How To Set Up FTP isolation in CentOS or Ubuntu

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Configuring Multi-User FTP with User Isolation

This article is intended to give an overview of a chroot environment and configuring your FTP service for user isolation. This is done with a few lines within the main configuration file of the FTP service.

This article is also intended as a guide for our Core-Managed servers running CentOS or Ubuntu without a control panel. Our Fully Managed servers that utilize the cPanel software already have the FTP user isolation configured by default and also provide utilities for creating FTP users.

What is Chroot?

Chroot or change-root is the implementation of setting a new root directory for the environment that a user has access to. By doing this, from the user’s perspective, there will appear to be no higher directory that the user could escape to. They would be limited to the directory they start in and only see the contents inside of that directory.

If a user were to try and list the contents of the root (/) of the system, it would return the contents of their chroot environment and not the actual root of the server. Read more about this at the following link.


Installing ProFTPd

As there are many FTP options available, ProFTPd, Pure-FTPd, vsftpd, to name a few, this article will only focus on the use of ProFTPd for simplicity and brevity. This is also not intended to be a guide for installing an FTP service as it’s covered in our Knowledge Base articles below.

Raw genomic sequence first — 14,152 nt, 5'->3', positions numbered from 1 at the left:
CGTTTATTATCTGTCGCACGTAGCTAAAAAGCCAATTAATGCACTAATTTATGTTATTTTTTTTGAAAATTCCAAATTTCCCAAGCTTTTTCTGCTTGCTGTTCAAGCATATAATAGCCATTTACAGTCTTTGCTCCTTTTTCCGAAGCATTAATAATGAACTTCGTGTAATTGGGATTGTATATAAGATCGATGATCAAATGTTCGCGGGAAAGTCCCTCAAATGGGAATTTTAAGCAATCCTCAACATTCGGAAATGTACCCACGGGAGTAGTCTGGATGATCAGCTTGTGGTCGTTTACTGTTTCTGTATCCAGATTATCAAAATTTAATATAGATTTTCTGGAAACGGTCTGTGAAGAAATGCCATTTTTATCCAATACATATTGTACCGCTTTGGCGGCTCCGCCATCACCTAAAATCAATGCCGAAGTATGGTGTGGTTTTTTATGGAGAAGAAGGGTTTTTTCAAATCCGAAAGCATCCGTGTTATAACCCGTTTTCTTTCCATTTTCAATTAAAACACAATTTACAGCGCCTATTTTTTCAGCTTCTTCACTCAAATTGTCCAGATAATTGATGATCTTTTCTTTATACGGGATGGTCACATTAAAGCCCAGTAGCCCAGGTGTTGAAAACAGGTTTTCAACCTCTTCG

User Isolation with ProFTPd

User Setup

By default, ProFTPd will read the system /etc/passwd file. These users in this file are the normal system users and are not required to be created outside of normal user creation. There are many ways to create additional FTP users, but this is one way to get started.

Here are some typical entries from the system passwd file. From left to right, you can see the username the user and group IDs, the home directory and the default shell configured for that user.


To create these users, you would use the useradd command from the command line or whatever other methods you would typically use to create users on the server.

Create the user

useradd -m -d /home/homedir newuser

Set the user password

passwd newuser

If you are setting up multiple users that all need to have access to the same directory, you will need to make sure that the users are all in the same group. Being in the same group means that each user can have group level access to the directory and allow everyone in the group to access the files that each user uploads. This level of user management is beyond the scope of this article, but be aware that things of this nature are possible.

ProFTPd User Configuration

To jail a user to their home directory within ProFTPd, you have to set the DefaultRoot value to ~.

vim /etc/proftpd.conf

DefaultRoot ~

With this set, it tells the FTP service to only allow the user to access their home directory. The ~ is a shortcut that tells the system to read whatever the user’s home directory is from the /etc/passwd file and use that value.

Using this functionality in ProFTPd, you can also define multiple DefaultRoot directives and have those restrictions match based on some criteria. You can jail some users, and not others, or jail a set of users all to the same directory if desired. This is done by matching the group that a user belongs to.